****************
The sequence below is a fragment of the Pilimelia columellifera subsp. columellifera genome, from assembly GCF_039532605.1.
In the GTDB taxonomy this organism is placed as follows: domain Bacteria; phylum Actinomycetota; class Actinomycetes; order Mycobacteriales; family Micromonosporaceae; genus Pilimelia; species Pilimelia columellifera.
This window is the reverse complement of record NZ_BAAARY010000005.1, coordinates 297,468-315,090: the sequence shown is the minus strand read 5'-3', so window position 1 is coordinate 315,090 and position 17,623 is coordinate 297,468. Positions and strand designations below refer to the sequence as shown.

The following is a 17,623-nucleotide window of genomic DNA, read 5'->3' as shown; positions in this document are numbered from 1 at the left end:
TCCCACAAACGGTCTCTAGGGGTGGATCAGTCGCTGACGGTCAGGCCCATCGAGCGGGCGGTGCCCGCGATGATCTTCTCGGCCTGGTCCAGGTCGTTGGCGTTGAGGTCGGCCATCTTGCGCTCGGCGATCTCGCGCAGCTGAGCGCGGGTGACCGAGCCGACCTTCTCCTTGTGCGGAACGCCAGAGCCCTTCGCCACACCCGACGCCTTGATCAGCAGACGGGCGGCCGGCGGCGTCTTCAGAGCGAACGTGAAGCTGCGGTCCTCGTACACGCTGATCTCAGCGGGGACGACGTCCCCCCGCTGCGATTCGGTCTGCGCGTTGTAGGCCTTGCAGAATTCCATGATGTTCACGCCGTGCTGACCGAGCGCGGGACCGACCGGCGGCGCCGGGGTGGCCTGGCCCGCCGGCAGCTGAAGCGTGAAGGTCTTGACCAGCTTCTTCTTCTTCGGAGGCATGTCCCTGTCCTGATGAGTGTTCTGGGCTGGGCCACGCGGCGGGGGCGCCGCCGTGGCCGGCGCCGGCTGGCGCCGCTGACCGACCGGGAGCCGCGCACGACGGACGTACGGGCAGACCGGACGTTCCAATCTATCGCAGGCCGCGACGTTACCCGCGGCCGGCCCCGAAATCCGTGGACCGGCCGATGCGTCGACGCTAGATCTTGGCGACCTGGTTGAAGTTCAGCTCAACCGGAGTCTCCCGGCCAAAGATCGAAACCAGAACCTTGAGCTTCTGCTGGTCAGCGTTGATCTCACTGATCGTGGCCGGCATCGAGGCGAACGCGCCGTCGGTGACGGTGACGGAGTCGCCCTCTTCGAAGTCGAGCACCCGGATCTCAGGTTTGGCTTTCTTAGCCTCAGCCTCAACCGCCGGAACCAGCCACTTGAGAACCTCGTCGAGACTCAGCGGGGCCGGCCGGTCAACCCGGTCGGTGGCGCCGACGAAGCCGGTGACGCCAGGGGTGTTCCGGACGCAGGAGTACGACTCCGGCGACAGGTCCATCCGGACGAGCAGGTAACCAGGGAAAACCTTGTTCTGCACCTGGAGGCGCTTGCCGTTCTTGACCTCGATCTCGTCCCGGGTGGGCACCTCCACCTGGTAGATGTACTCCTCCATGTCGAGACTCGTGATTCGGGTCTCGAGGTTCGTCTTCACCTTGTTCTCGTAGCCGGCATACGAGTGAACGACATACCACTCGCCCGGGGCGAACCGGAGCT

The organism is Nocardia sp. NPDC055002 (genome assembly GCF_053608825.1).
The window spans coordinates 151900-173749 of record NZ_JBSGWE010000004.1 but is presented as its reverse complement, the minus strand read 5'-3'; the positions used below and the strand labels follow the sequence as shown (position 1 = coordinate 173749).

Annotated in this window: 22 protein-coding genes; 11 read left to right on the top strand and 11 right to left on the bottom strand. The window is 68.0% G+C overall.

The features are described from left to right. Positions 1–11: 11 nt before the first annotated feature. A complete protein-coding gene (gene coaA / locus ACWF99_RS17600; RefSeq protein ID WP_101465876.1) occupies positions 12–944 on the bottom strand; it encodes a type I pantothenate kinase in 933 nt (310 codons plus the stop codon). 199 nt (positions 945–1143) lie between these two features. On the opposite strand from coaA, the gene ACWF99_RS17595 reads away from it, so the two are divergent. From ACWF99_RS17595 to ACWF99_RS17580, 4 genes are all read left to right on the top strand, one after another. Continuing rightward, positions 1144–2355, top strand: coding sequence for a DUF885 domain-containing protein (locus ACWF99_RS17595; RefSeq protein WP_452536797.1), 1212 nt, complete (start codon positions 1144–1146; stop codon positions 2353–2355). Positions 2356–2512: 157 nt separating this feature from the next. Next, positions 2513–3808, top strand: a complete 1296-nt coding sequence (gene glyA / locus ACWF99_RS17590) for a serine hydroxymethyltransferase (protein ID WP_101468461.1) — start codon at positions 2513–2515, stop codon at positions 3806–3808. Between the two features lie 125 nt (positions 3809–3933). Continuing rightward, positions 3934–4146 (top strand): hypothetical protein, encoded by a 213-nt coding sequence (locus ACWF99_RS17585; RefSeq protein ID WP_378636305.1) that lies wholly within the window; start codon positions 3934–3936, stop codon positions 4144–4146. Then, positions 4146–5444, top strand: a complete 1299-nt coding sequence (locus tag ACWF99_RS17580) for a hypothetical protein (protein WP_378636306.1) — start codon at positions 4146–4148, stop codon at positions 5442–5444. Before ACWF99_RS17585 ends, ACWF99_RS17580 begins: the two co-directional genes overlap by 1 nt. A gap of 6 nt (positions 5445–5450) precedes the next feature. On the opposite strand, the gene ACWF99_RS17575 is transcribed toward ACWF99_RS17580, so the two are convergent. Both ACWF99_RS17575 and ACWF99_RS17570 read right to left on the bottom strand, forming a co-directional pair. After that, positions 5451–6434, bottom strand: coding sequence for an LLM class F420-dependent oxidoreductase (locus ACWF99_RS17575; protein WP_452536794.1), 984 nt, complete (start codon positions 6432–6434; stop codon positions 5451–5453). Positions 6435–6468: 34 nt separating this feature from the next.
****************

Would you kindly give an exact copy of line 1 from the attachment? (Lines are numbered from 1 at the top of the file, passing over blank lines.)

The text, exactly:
The sequence below is a fragment of the Pilimelia columellifera subsp. columellifera genome, from assembly GCF_039532605.1.